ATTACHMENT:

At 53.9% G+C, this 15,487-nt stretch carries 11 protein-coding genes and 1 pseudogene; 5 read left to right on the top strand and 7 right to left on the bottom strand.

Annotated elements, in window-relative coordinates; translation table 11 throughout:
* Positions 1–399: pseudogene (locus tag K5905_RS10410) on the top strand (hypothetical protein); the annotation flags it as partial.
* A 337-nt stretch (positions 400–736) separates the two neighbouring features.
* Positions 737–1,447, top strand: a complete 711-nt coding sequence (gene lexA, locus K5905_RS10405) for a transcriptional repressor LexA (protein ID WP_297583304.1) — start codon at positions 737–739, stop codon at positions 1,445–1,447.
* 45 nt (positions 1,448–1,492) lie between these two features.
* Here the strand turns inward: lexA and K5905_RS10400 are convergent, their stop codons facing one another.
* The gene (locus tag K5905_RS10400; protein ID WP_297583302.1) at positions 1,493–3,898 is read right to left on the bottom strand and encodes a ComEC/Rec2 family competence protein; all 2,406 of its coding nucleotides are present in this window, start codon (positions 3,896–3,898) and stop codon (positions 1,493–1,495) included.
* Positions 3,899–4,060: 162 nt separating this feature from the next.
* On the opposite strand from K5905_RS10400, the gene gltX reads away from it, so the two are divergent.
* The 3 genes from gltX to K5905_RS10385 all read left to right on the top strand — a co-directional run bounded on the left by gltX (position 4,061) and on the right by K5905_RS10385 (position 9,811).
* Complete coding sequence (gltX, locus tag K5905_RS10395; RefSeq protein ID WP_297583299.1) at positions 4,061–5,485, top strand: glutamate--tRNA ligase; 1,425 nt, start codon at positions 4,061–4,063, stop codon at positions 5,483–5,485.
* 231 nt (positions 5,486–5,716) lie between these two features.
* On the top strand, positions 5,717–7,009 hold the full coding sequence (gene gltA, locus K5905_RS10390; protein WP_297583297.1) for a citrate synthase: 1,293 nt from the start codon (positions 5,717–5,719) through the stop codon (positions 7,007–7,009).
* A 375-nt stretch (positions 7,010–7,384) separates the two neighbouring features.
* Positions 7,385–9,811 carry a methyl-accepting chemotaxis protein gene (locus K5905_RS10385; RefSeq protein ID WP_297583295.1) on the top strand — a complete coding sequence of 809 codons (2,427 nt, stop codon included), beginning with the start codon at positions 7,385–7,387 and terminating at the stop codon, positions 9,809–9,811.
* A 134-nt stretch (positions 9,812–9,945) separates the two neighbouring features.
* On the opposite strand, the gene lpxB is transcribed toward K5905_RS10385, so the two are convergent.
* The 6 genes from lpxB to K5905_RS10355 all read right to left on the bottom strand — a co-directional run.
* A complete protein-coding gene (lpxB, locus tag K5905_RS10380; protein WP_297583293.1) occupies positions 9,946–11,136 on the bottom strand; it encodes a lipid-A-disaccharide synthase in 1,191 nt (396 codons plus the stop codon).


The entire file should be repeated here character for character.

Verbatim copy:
At 53.9% G+C, this 15,487-nt stretch carries 11 protein-coding genes and 1 pseudogene; 5 read left to right on the top strand and 7 right to left on the bottom strand.

Annotated elements, in window-relative coordinates; translation table 11 throughout:
* Positions 1–399: pseudogene (locus tag K5905_RS10410) on the top strand (hypothetical protein); the annotation flags it as partial.
* A 337-nt stretch (positions 400–736) separates the two neighbouring features.
* Positions 737–1,447, top strand: a complete 711-nt coding sequence (gene lexA, locus K5905_RS10405) for a transcriptional repressor LexA (protein ID WP_297583304.1) — start codon at positions 737–739, stop codon at positions 1,445–1,447.
* 45 nt (positions 1,448–1,492) lie between these two features.
* Here the strand turns inward: lexA and K5905_RS10400 are convergent, their stop codons facing one another.
* The gene (locus tag K5905_RS10400; protein ID WP_297583302.1) at positions 1,493–3,898 is read right to left on the bottom strand and encodes a ComEC/Rec2 family competence protein; all 2,406 of its coding nucleotides are present in this window, start codon (positions 3,896–3,898) and stop codon (positions 1,493–1,495) included.
* Positions 3,899–4,060: 162 nt separating this feature from the next.
* On the opposite strand from K5905_RS10400, the gene gltX reads away from it, so the two are divergent.
* The 3 genes from gltX to K5905_RS10385 all read left to right on the top strand — a co-directional run bounded on the left by gltX (position 4,061) and on the right by K5905_RS10385 (position 9,811).
* Complete coding sequence (gltX, locus tag K5905_RS10395; RefSeq protein ID WP_297583299.1) at positions 4,061–5,485, top strand: glutamate--tRNA ligase; 1,425 nt, start codon at positions 4,061–4,063, stop codon at positions 5,483–5,485.
* 231 nt (positions 5,486–5,716) lie between these two features.
* On the top strand, positions 5,717–7,009 hold the full coding sequence (gene gltA, locus K5905_RS10390; protein WP_297583297.1) for a citrate synthase: 1,293 nt from the start codon (positions 5,717–5,719) through the stop codon (positions 7,007–7,009).
* A 375-nt stretch (positions 7,010–7,384) separates the two neighbouring features.
* Positions 7,385–9,811 carry a methyl-accepting chemotaxis protein gene (locus K5905_RS10385; RefSeq protein ID WP_297583295.1) on the top strand — a complete coding sequence of 809 codons (2,427 nt, stop codon included), beginning with the start codon at positions 7,385–7,387 and terminating at the stop codon, positions 9,809–9,811.
* A 134-nt stretch (positions 9,812–9,945) separates the two neighbouring features.
* On the opposite strand, the gene lpxB is transcribed toward K5905_RS10385, so the two are convergent.
* The 6 genes from lpxB to K5905_RS10355 all read right to left on the bottom strand — a co-directional run.
* A complete protein-coding gene (lpxB, locus tag K5905_RS10380; protein WP_297583293.1) occupies positions 9,946–11,136 on the bottom strand; it encodes a lipid-A-disaccharide synthase in 1,191 nt (396 codons plus the stop codon).